Binding Acceptance Period of Nine Months for EU Digital COVID-19 Vaccination Certificates
14 January 2022
The European Commission has adopted Commission Delegated Regulation (EU) 2021/2288, amending the Annex to Regulation (EU) 2021/953 as regards the acceptance period of vaccination certificates issued in the EU Digital COVID Certificate format indicating the completion of the primary vaccination series. This introduces a harmonised nine-month period of validity of vaccination certificates across the EU. The new rules will become applicable from 1 February 2022.
The European Commission has imposed a binding acceptance period of nine months (that is, 270 days) of the EU Digital COVID Certificate for the purposes of intra-EU travel. This means that these travel certificates will be valid across the EU for that period of time. The chosen validity period takes into account the European Centre for Disease Prevention and Control’s guidance, whereby booster doses should be administered within six months of completion of the first vaccination cycle. An additional three-month grace period is included in the acceptance period chosen by the Commission, to allow for national particularities in the availability of booster doses.
New Regulation 2021/2288 does not cover travellers from third countries entering the EU. For such travellers, the EU recommendation remains that the following categories of persons should be allowed to travel into the EU under certain conditions: vaccinated persons; essential travellers; and non-essential travellers from countries on the EU's list. In the case of vaccinated travellers, if Member States accept proof of vaccination to waive travel restrictions such as testing or quarantine, they should in principle lift restrictions on non-essential travel for third-country travellers who have received the last recommended dose of a vaccine approved by the European Medicines Agency (EMA), at least 14 days before the traveller’s arrival.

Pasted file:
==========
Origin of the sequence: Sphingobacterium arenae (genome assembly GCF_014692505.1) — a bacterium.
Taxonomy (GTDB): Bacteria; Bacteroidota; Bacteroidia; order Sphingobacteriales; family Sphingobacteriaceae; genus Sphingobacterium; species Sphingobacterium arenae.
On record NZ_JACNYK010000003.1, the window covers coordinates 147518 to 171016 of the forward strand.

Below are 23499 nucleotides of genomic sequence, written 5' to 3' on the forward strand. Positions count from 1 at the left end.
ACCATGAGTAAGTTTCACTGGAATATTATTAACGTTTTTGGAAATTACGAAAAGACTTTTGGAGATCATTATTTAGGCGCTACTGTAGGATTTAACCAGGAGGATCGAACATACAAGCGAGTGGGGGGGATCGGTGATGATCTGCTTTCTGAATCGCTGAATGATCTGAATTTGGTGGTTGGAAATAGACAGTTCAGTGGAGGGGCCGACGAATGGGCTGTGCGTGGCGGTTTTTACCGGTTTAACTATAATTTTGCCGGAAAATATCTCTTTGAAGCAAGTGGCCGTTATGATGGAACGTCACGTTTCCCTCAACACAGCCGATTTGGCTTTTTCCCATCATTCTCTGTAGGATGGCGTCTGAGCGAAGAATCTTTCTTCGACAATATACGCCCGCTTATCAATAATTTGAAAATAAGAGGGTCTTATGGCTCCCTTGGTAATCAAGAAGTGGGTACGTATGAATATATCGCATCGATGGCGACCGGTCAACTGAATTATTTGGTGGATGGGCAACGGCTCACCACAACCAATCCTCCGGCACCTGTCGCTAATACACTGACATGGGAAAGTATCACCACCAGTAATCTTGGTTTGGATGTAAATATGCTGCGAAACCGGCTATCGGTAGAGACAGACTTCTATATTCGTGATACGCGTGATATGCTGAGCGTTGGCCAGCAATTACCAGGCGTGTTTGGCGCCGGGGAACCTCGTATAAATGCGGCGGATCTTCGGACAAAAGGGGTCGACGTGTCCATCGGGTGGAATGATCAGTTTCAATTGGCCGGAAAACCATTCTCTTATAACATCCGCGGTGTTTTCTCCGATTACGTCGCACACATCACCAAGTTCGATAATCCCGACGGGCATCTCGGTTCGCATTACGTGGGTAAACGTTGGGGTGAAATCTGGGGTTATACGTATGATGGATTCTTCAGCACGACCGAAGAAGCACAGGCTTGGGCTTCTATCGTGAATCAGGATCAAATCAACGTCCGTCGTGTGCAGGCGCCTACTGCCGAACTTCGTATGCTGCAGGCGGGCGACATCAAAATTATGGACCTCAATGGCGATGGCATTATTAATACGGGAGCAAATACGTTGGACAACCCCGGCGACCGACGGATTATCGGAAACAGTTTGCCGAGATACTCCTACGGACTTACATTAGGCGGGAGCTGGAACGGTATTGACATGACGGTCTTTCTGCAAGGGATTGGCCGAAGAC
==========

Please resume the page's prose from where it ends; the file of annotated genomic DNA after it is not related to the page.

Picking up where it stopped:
Hong Kong traders may like to know that the EU digital COVID certificate Regulation provides the basis for treating non-EU country vaccination certificates as equivalent to EU certificates. Where the EU is satisfied that a non-EU country issues certificates in compliance with standards and systems that are interoperable with the EU system, the EU can adopt a decision on the basis of which such non-EU country certificates would be accepted according to the same conditions as EU digital COVID certificates. So far, a number of non-EU countries and territories have joined the EU digital COVID certificate system. This means that the certificates issued in those countries and territories are accepted in the EU under the same conditions as the EU digital COVID certificate. Likewise, the EU digital COVID certificate is accepted by those countries and territories. In any case, the rules for acceptance of proof of vaccination are the same as for EU nationals: vaccines that have received EU-wide marketing authorisation have to be accepted, but EU countries can decide to also accept vaccines approved by the WHO.
New Regulation 2021/2288, which concerns intra-EU travel, also modifies the rules on the encoding of vaccination certificates. This enables vaccination certificates to distinguish between the completion of a first vaccination cycle and the administration of a booster dose. A booster dose administered following a primary two-dose vaccination series will be recorded as “3/3”, and a booster dose administered following a single-dose vaccination will be recorded as “2/1”.